AEM doctoral program placed third in nation
The Department of Aerospace Engineering and Mechanics' aerospace engineering doctoral program has been placed third in the nation in the recently released 2010 National Research Council (NRC) Assessment of Doctoral Research Programs.
Additionally, the aerospace engineering program is listed second in the categories of Research Activity and Student Support.
AEM Department Head, Prof. Gary Balas, reflects on the survey, "I am ecstatic with the very high standing of our aerospace engineering program in the recent NRC assessment. These results recognize what we have known; we have outstanding faculty and students who are international leaders in their areas."
Provost Thomas E. Sullivan also praised the accomplishments of the Aerospace Engineering and Mechanics faculty. "At the University, we are very proud of the significant progress in national reputation that we have seen for the Aerospace Engineering and Mechanics Department. While its reputation and quality have improved remarkably over the years, in the new NRC assessment study, the department has crossed the top 10 percent of programs nationally. This recognizes our outstanding faculty and the contributions they have made to the field of aerospace engineering and mechanics. The new NRC ranking reinforces the outstanding research and teaching that are core to the department. I congratulate our colleagues on this wonderful recognition and achievement."
The NRC assessment survey focused on three metrics: research activity, student support and diversity. The metrics associated with research activity include faculty publications, citations, grants and awards. Additionally, our high placement in the evaluation of Student Support recognizes the department's commitment to financially support all of our students throughout their academic career and also on the students' degree completion and job placement statistics.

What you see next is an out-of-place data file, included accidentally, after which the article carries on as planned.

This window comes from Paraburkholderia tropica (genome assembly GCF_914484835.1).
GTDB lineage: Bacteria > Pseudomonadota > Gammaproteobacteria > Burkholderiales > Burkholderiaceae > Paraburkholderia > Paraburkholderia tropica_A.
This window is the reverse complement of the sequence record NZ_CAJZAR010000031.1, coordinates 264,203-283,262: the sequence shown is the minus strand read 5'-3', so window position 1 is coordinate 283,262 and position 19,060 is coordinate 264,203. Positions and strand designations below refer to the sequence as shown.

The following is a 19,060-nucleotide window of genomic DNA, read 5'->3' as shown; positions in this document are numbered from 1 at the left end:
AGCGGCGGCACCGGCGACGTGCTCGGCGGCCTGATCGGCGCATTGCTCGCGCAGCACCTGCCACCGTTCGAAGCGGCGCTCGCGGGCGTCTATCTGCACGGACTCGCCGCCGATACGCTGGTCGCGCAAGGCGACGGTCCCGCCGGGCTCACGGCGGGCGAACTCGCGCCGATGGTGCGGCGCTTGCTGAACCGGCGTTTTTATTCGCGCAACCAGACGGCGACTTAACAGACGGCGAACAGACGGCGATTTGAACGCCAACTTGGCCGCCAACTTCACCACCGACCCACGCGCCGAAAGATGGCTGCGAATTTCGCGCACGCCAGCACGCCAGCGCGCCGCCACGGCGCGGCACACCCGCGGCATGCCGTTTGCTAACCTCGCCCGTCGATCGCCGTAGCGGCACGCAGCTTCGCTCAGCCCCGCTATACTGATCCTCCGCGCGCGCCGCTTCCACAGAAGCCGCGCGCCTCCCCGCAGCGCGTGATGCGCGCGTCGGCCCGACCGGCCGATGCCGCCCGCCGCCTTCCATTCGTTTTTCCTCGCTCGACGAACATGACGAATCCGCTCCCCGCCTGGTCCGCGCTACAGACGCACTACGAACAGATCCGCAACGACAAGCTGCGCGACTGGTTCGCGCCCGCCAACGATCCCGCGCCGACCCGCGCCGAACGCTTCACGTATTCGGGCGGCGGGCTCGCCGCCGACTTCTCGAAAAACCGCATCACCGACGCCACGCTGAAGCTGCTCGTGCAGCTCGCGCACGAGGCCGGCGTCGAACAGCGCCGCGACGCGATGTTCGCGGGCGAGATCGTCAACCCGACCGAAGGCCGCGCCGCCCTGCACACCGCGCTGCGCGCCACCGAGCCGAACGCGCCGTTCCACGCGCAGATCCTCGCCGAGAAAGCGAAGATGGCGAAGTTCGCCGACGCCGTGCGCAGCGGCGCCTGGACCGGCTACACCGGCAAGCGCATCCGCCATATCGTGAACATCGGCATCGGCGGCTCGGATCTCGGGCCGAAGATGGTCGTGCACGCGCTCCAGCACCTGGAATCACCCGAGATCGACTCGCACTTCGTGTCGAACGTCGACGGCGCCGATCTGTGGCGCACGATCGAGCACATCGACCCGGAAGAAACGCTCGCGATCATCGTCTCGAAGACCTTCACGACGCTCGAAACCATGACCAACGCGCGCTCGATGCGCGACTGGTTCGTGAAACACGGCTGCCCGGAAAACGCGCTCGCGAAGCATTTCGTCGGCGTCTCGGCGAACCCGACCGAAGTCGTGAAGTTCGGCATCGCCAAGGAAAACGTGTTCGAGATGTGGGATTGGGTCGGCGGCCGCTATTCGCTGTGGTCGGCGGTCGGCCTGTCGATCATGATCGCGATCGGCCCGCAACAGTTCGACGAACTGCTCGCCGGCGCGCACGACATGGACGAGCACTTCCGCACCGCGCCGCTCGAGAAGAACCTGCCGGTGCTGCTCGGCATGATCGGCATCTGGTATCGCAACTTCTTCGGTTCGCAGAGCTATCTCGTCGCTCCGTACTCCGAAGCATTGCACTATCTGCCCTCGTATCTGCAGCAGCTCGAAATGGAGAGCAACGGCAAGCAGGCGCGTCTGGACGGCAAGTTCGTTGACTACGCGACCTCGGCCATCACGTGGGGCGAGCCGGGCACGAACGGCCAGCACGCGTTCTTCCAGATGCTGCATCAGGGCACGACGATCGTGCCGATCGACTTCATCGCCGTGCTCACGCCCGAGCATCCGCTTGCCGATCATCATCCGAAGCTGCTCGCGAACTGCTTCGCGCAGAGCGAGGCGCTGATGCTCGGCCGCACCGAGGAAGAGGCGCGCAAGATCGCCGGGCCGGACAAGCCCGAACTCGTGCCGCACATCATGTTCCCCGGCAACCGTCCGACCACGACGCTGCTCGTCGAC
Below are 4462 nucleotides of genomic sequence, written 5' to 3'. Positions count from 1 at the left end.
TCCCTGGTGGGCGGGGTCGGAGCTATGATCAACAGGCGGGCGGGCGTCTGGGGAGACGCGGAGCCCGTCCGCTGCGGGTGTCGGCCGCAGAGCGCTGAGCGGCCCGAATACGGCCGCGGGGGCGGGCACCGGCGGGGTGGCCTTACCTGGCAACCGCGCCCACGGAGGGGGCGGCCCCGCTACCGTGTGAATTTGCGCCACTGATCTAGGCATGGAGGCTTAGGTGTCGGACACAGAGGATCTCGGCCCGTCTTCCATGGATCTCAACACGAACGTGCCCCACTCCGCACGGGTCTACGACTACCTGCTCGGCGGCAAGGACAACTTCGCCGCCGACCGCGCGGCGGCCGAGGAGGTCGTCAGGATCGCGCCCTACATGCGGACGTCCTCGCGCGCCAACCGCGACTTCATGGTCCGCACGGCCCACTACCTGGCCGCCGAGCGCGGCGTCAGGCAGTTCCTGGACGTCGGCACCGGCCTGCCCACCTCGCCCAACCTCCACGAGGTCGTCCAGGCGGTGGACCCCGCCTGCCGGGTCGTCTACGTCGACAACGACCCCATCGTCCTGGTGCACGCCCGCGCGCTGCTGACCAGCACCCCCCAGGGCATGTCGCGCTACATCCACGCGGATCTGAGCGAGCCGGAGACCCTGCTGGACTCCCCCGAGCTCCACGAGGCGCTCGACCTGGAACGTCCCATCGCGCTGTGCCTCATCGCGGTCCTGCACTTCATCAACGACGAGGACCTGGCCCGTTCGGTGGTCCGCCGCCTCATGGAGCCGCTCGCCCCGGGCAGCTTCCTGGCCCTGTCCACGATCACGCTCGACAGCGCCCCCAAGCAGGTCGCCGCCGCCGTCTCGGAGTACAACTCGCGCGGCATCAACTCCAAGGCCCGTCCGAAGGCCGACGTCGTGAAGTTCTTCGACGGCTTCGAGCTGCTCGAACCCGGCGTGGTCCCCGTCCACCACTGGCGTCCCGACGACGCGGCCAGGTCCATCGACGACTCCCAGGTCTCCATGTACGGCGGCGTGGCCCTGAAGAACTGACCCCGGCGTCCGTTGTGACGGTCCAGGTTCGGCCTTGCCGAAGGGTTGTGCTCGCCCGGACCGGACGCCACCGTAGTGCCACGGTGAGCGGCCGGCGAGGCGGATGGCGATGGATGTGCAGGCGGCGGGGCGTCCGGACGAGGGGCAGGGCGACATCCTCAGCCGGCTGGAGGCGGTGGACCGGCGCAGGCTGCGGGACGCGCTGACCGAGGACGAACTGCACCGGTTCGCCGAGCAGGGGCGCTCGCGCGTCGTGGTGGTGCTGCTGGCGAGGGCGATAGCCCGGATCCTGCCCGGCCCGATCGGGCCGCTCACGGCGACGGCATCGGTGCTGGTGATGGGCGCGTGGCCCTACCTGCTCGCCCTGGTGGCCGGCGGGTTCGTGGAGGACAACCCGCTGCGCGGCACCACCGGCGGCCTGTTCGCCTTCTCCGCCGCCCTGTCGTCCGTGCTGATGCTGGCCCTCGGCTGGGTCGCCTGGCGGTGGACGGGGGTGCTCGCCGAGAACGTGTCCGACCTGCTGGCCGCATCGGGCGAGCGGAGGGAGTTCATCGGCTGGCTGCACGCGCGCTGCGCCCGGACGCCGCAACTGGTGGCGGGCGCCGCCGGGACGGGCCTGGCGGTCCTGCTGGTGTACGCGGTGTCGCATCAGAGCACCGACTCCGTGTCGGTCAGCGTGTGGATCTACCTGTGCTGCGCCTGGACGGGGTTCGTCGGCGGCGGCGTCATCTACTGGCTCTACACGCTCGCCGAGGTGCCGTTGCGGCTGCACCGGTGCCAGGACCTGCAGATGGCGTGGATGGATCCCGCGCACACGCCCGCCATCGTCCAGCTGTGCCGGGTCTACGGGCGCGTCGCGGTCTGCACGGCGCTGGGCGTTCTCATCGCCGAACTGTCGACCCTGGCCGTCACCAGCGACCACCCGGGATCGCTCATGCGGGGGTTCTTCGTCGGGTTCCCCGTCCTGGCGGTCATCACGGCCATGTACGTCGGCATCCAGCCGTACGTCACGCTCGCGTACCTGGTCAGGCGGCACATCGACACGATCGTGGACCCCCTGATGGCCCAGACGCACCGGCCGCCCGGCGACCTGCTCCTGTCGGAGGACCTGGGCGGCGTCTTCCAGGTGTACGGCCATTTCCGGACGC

"The 2010 NRC assessment showed that nearly half of the College of Science and Engineering's Ph.D. programs rank as high as within the upper 10 per cent of their respective peer groups. Aerospace engineering is among these highly ranked programs -- a clear testament to years of hard work and dedication by the faculty, staff, and students of the Department of Aerospace Engineering and Mechanics," said College of Science and Engineering Dean Steven Crouch.
The last NRC assessment of doctoral programs was conducted in 1993 and released in 1995. The resulting rankings were based on peer assessment of faculty quality. The 2010 assessment is considered to be more data-driven than the previous study. During the 2005-2006 academic year, institutions, doctoral programs, faculty, and students completed separate questionnaires that solicited various data elements (e.g. time-to-degree, student financial support) not included in the previous assessment. Many consider the NRC rankings to be the best rankings of doctorate programs available. Balas comments that the criteria evaluated in the survey has only improved since 2005, further indicating the department's continued growth and success. "The College and University share part of the credit for their support and investment to keep our program strong," said Balas.
The NRC is one of the four organizations that make up the United States National Academies.
Click here for the full NRC Assessment of Doctoral Research Program.
For full results and the University.s report, click here.